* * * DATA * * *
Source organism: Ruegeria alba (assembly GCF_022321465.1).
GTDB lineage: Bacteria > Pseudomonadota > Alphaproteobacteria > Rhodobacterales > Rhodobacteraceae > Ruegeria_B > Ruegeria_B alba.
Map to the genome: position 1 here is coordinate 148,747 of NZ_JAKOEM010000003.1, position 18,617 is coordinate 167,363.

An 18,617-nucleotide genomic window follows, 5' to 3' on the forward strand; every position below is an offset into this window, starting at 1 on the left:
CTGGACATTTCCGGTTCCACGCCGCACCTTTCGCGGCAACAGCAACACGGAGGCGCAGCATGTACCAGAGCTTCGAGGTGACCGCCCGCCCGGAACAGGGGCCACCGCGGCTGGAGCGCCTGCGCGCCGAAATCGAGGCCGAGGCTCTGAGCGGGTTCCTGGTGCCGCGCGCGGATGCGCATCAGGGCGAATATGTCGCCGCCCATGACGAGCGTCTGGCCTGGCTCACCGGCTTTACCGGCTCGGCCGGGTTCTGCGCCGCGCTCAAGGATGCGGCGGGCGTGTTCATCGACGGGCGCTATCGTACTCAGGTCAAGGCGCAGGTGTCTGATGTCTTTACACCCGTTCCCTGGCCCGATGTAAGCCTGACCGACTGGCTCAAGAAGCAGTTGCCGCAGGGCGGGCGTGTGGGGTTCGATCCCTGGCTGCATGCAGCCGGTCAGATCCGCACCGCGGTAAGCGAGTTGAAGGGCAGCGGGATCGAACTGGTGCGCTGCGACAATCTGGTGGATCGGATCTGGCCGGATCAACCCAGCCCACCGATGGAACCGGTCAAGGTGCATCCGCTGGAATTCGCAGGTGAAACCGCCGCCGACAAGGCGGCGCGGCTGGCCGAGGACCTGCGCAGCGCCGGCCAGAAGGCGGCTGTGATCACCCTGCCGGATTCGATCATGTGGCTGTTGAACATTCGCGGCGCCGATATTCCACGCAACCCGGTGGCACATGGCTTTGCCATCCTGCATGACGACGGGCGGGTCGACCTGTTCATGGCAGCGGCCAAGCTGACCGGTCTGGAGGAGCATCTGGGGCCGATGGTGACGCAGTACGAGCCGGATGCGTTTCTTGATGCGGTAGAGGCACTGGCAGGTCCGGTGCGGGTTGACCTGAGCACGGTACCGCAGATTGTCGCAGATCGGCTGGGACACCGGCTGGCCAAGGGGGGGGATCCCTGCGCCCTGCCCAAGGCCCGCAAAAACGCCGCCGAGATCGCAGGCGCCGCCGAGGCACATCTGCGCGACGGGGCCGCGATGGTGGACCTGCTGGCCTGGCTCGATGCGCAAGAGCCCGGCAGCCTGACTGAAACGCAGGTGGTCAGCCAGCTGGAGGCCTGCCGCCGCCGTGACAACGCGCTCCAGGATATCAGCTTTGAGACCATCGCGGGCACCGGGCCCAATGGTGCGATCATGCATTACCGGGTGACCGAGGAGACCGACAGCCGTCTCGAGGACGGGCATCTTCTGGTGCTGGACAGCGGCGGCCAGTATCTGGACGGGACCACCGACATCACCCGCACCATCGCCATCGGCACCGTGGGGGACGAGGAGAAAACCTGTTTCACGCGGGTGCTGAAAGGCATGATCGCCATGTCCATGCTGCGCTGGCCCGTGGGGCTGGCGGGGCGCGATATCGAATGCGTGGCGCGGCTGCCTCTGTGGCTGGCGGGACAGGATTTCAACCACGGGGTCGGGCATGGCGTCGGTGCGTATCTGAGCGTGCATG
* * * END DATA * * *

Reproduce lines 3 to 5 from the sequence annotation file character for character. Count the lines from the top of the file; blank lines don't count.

Map to the genome: position 1 here is coordinate 148,747 of NZ_JAKOEM010000003.1, position 18,617 is coordinate 167,363.

An 18,617-nucleotide genomic window follows, 5' to 3' on the forward strand; every position below is an offset into this window, starting at 1 on the left:
CTGGACATTTCCGGTTCCACGCCGCACCTTTCGCGGCAACAGCAACACGGAGGCGCAGCATGTACCAGAGCTTCGAGGTGACCGCCCGCCCGGAACAGGGGCCACCGCGGCTGGAGCGCCTGCGCGCCGAAATCGAGGCCGAGGCTCTGAGCGGGTTCCTGGTGCCGCGCGCGGATGCGCATCAGGGCGAATATGTCGCCGCCCATGACGAGCGTCTGGCCTGGCTCACCGGCTTTACCGGCTCGGCCGGGTTCTGCGCCGCGCTCAAGGATGCGGCGGGCGTGTTCATCGACGGGCGCTATCGTACTCAGGTCAAGGCGCAGGTGTCTGATGTCTTTACACCCGTTCCCTGGCCCGATGTAAGCCTGACCGACTGGCTCAAGAAGCAGTTGCCGCAGGGCGGGCGTGTGGGGTTCGATCCCTGGCTGCATGCAGCCGGTCAGATCCGCACCGCGGTAAGCGAGTTGAAGGGCAGCGGGATCGAACTGGTGCGCTGCGACAATCTGGTGGATCGGATCTGGCCGGATCAACCCAGCCCACCGATGGAACCGGTCAAGGTGCATCCGCTGGAATTCGCAGGTGAAACCGCCGCCGACAAGGCGGCGCGGCTGGCCGAGGACCTGCGCAGCGCCGGCCAGAAGGCGGCTGTGATCACCCTGCCGGATTCGATCATGTGGCTGTTGAACATTCGCGGCGCCGATATTCCACGCAACCCGGTGGCACATGGCTTTGCCATCCTGCATGACGACGGGCGGGTCGACCTGTTCATGGCAGCGGCCAAGCTGACCGGTCTGGAGGAGCATCTGGGGCCGATGGTGACGCAGTACGAGCCGGATGCGTTTCTTGATGCGGTAGAGGCACTGGCAGGTCCGGTGCGGGTTGACCTGAGCACGGTACCGCAGATTGTCGCAGATCGGCTGGGACACCGGCTGGCCAAGGGGGGGGATCCCTGCGCCCTGCCCAAGGCCCGCAAAAACGCCGCCGAGATCGCAGGCGCCGCCGAGGCACATCTGCGCGACGGGGCCGCGATGGTGGACCTGCTGGCCTGGCTCGATGCGCAAGAGCCCGGCAGCCTGACTGAAACGCAGGTGGTCAGCCAGCTGGAGGCCTGCCGCCGCCGTGACAACGCGCTCCAGGATATCAGCTTTGAGACCATCGCGGGCACCGGGCCCAATGGTGCGATCATGCATTACCGGGTGACCGAGGAGACCGACAGCCGTCTCGAGGACGGGCATCTTCTGGTGCTGGACAGCGGCGGCCAGTATCTGGACGGGACCACCGACATCACCCGCACCATCGCCATCGGCACCGTGGGGGACGAGGAGAAAACCTGTTTCACGCGGGTGCTGAAAGGCATGATCGCCATGTCCATGCTGCGCTGGCCCGTGGGGCTGGCGGGGCGCGATATCGAATGCGTGGCGCGGCTGCCTCTGTGGCTGGCGGGACAGGATTTCAACCACGGGGTCGGGCATGGCGTCGGTGCGTATCTGAGCGTGCATG